Alter EgoBy Michelle Erica Green
Posted at January 13, 2004 - 2:31 PM GMT
See Also: 'Alter Ego' Episode Guide
Harry Kim has fallen in love with a hologram named Marena. Tuvok decides to pay the artificial a woman a visit to see whether he can help, and finds himself intrigued by her - she plays Vulcan games with great skill and engages him in conversation, plus she's a hot babe. Harry becomes wildly jealous and Tuvok assures the ensign that he has no real interest in Marena, but Marena has other plans.
After a shipwide luau, Marena appears in Tuvok's quarters, dressed in uniform plus the Doc's portable emitter and wanting to get to know him better. When he calls security, she disappears. Janeway realizes that there may be a connection between the volatile nebula they've been investigating and the mysteriously self-aware hologram, and some further research indicates that the real Marena lives on a hidden ship. She demands Tuvok as the price for the ship's safety. He beams aboard her vessel, but convinces the real woman that instead of needing him as an intellectual companion, she needs to return home and make some friends.
This episode was hollow drek--or maybe I should say holodrek, since the holodeck seems to represent everything terrible about Voyager and shows up in all the worst episodes. Paris' line about how everyone falls for a hologram sooner or later was priceless - that could be the theme of this show! These characters have no lives because they're too busy fooling around with substitutes - Paris does it, Janeway does it, Doc has little choice. And in this two-for-one episode, Tuvok and Harry fall for the same woman! Yes, even Vulcans get leied on the holodeck. Who'd have thought it?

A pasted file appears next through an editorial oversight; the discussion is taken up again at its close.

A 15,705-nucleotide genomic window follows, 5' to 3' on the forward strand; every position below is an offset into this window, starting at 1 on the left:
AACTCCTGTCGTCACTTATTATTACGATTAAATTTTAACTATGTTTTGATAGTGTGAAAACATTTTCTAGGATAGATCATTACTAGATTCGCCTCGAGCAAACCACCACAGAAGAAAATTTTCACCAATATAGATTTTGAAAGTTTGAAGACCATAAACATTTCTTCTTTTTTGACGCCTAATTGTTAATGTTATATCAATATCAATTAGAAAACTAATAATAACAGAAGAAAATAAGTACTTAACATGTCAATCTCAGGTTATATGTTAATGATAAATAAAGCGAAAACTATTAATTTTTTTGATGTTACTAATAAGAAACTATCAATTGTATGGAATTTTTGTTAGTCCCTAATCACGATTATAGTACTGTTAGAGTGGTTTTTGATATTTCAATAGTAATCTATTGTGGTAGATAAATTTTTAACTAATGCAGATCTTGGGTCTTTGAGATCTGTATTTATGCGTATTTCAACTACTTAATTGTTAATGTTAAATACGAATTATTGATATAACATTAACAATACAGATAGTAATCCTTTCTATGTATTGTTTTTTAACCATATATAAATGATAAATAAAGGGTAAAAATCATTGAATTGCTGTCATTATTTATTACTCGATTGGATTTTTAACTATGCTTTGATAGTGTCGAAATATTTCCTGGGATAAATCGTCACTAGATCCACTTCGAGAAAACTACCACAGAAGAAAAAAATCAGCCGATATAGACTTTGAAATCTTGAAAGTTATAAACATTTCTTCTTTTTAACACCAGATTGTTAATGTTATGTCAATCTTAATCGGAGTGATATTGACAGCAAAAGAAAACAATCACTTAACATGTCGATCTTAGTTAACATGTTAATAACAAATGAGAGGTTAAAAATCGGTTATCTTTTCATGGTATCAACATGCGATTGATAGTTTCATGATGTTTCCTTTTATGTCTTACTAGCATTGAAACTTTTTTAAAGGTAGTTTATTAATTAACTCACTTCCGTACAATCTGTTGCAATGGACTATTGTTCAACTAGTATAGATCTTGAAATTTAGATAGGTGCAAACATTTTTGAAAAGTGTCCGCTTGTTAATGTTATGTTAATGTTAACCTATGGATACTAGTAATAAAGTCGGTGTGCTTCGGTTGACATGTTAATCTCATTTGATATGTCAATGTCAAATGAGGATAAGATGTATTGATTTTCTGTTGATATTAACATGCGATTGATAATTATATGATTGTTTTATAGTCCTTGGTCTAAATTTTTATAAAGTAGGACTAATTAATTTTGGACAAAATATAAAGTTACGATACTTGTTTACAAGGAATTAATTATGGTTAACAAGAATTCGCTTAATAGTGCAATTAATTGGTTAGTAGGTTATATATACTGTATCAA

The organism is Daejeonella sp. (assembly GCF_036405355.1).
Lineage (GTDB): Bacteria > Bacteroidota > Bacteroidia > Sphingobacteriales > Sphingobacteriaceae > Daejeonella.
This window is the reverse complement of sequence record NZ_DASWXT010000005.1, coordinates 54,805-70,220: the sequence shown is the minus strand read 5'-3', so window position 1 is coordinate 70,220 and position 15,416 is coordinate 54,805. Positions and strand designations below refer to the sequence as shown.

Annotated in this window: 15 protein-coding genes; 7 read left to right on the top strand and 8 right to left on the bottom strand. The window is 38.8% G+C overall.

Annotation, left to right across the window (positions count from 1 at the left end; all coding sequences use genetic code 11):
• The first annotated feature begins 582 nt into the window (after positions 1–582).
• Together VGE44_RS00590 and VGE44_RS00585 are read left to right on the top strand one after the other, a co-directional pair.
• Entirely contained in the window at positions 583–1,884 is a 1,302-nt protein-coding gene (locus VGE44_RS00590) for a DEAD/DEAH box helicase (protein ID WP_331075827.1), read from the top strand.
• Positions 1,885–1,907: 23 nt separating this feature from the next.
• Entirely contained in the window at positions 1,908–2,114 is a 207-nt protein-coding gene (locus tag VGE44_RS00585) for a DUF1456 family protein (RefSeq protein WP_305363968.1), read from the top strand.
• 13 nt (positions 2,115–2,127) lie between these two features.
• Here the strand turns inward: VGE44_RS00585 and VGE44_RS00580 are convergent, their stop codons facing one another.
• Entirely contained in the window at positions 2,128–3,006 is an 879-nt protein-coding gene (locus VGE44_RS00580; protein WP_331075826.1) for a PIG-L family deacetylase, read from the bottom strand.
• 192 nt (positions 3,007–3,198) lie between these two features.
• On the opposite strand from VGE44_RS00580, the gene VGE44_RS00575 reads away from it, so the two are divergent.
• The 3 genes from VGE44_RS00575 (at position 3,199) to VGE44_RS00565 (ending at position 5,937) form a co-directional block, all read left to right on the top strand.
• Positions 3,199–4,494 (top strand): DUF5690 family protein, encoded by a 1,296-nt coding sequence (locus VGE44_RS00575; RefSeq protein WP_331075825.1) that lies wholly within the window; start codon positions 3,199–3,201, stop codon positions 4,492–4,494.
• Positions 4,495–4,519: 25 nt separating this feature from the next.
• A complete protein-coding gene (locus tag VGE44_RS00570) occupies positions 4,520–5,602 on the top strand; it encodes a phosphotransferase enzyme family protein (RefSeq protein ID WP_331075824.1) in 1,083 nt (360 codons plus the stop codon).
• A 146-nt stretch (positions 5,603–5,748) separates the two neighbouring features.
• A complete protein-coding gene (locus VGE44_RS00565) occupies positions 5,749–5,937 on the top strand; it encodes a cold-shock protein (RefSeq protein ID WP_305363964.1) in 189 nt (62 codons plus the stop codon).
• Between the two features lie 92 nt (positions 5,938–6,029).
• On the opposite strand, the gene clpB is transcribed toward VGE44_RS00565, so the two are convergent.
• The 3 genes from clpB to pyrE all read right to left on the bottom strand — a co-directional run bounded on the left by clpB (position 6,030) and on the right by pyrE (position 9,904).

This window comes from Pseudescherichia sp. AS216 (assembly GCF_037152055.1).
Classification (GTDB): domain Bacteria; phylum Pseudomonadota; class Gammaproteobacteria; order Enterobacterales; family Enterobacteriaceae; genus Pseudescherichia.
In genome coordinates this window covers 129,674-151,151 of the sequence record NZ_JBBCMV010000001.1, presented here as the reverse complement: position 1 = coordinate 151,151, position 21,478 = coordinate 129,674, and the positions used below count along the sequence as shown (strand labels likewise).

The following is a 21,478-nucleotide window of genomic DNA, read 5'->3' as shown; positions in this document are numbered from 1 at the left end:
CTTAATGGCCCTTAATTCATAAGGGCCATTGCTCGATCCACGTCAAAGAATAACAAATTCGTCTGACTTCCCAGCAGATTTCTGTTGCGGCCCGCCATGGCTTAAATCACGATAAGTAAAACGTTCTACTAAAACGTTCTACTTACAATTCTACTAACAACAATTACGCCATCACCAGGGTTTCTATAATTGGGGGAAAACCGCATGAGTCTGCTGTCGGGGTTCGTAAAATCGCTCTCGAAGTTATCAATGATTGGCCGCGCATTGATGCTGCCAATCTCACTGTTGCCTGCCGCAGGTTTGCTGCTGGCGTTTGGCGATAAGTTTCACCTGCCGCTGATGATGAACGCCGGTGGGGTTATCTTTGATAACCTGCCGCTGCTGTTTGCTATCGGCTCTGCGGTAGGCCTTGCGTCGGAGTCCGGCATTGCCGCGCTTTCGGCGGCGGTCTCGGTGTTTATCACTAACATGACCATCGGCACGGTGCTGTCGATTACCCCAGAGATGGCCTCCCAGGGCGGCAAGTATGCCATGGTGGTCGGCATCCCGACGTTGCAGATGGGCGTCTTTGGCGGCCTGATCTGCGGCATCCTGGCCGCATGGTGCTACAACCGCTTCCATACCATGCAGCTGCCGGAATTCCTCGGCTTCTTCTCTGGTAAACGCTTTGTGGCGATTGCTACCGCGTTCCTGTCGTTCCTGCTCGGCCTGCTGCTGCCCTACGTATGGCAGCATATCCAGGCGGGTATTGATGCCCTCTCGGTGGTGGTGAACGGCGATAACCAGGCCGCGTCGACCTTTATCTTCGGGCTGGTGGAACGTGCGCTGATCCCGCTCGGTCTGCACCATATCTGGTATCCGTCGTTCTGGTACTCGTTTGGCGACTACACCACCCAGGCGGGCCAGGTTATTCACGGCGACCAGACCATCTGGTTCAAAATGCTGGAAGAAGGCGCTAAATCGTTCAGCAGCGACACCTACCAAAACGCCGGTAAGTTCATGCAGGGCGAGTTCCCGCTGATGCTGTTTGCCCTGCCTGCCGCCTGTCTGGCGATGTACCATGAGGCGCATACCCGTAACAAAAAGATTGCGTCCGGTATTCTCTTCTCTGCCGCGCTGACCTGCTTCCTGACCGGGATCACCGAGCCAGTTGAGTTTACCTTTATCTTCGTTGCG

Chakotay tried to draw a comparison to TNG's Moriarty problem, when a hologram attained sentience in order to experience life. Sorry, Chak, but "Alter Ego" was more like godawful "Liaisons" than superb "Elementary, Dear Data." Lonely, probably psychotic woman kidnaps important starship crewman for illusory fling, then nobly returns him to duty after learning an important lesson? If you're going to recycle, Joe Menosky, don't recycle crap. Moriarty wanted life off the holodeck for philosophical reasons; Marena wanted to live on the holodeck for - well, what do women ever crave on Trek, or in Fatal Attraction? Love, of course!
There's not much good I can say about this episode, except that they're doing a good job setting us up for B'Elanna's pon farr experience with Vorick and Tom Paris - an arc, who'd have thunk it? Too bad it's going to end with yet another Trek sex-violence equation. There was a time when I would have enjoyed seeing Janeway and Chakotay walk arm in arm to a party, but this season he's such a wuss and she's such an ice princess that I know this is just the producers playing the Picard/Crusher Seven Year Tease all over.
We did get to see Kes, Torres, and the Captain all wearing much less than usual! These days costume changes and new hairdos replace characterization. Garrett Wang's hair sticking up was bad, but no worse than his acting. Tim Russ, at least, had a good episode, even if he did have to spout Vulcan cliches. He has the great fortune to play a character who never goes over the top...or, at least, rarely.
There was a lesson in all this, and I don't want the producers to think I missed their little message to folks who enjoy spending time on our computers or in front of our televisions looking for a little escapism. Clearly, they think anyone who lets TV characters or cyber-relationships matter to them is equivalent to a lovelorn woman hiding on a space station. I don't know how to tell them that, from my vantage point, Hollywood writers who create alter egos with little depth or strength of character (not to mention getting their kids cameos on the show) look just as pathetic. Between the messages in shows like this begging fans to tune out and the overall dreadful quality of the episodes themselves, I find myself doing just that, more and more often.
Michelle Erica Green reviews 'Enterprise' episodes for the Trek Nation, for which she is also a news writer. An archive of her work can be found at The Little Review.